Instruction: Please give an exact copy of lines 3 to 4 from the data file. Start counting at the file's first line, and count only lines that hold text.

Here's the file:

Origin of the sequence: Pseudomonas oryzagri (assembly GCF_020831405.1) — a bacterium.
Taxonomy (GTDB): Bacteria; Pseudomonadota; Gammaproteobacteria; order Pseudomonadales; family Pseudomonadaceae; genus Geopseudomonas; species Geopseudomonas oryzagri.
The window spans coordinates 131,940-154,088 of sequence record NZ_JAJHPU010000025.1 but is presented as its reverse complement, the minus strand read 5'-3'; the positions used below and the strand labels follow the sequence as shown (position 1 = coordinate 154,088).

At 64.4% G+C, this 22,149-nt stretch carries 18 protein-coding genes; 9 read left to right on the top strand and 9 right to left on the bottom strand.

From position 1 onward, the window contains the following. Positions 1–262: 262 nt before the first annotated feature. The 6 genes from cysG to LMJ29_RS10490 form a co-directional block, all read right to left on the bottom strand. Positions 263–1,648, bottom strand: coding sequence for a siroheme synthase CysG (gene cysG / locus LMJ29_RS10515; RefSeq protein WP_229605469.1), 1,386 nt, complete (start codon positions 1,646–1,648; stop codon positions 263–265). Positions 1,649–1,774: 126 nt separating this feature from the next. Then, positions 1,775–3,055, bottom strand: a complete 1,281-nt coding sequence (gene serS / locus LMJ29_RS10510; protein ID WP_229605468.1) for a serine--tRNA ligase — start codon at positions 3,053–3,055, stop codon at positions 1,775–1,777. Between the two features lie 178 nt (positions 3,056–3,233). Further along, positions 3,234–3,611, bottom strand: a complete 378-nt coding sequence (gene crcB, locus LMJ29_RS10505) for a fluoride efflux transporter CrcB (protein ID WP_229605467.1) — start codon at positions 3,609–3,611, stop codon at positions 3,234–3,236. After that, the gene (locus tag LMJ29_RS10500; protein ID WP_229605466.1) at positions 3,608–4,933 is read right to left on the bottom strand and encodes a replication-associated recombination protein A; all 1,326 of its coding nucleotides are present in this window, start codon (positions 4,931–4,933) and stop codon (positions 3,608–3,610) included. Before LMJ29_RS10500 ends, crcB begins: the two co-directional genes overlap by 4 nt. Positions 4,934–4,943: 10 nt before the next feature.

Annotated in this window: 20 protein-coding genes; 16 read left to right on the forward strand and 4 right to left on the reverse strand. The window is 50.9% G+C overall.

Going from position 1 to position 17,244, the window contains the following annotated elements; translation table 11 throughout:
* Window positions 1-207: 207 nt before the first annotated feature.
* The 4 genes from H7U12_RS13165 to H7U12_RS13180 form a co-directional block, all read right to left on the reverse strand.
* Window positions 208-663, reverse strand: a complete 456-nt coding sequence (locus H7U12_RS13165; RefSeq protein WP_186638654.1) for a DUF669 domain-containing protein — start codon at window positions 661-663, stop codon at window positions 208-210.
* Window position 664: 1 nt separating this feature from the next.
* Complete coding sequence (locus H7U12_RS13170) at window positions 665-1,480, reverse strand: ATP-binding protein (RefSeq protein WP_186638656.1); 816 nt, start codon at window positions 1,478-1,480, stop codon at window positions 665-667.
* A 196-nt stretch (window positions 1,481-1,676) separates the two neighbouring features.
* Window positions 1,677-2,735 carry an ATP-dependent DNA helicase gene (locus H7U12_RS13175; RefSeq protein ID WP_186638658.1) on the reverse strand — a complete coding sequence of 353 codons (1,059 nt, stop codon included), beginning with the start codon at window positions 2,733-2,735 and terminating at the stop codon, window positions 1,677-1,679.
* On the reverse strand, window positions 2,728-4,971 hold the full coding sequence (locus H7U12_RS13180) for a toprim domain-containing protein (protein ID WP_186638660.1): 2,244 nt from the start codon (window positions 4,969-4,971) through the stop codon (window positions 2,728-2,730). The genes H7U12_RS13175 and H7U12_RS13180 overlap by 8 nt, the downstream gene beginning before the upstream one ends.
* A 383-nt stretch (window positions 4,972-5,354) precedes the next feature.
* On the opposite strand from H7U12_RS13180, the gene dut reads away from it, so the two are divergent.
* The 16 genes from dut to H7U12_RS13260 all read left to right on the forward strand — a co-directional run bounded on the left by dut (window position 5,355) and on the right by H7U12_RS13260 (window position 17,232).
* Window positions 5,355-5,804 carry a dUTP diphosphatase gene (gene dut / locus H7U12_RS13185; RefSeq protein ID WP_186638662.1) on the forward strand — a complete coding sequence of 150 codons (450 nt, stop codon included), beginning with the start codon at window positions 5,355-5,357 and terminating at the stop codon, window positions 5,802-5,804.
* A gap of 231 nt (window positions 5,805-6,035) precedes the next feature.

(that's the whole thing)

The window spans coordinates 131,940-154,088 of sequence record NZ_JAJHPU010000025.1 but is presented as its reverse complement, the minus strand read 5'-3'; the positions used below and the strand labels follow the sequence as shown (position 1 = coordinate 154,088).

At 64.4% G+C, this 22,149-nt stretch carries 18 protein-coding genes; 9 read left to right on the top strand and 9 right to left on the bottom strand.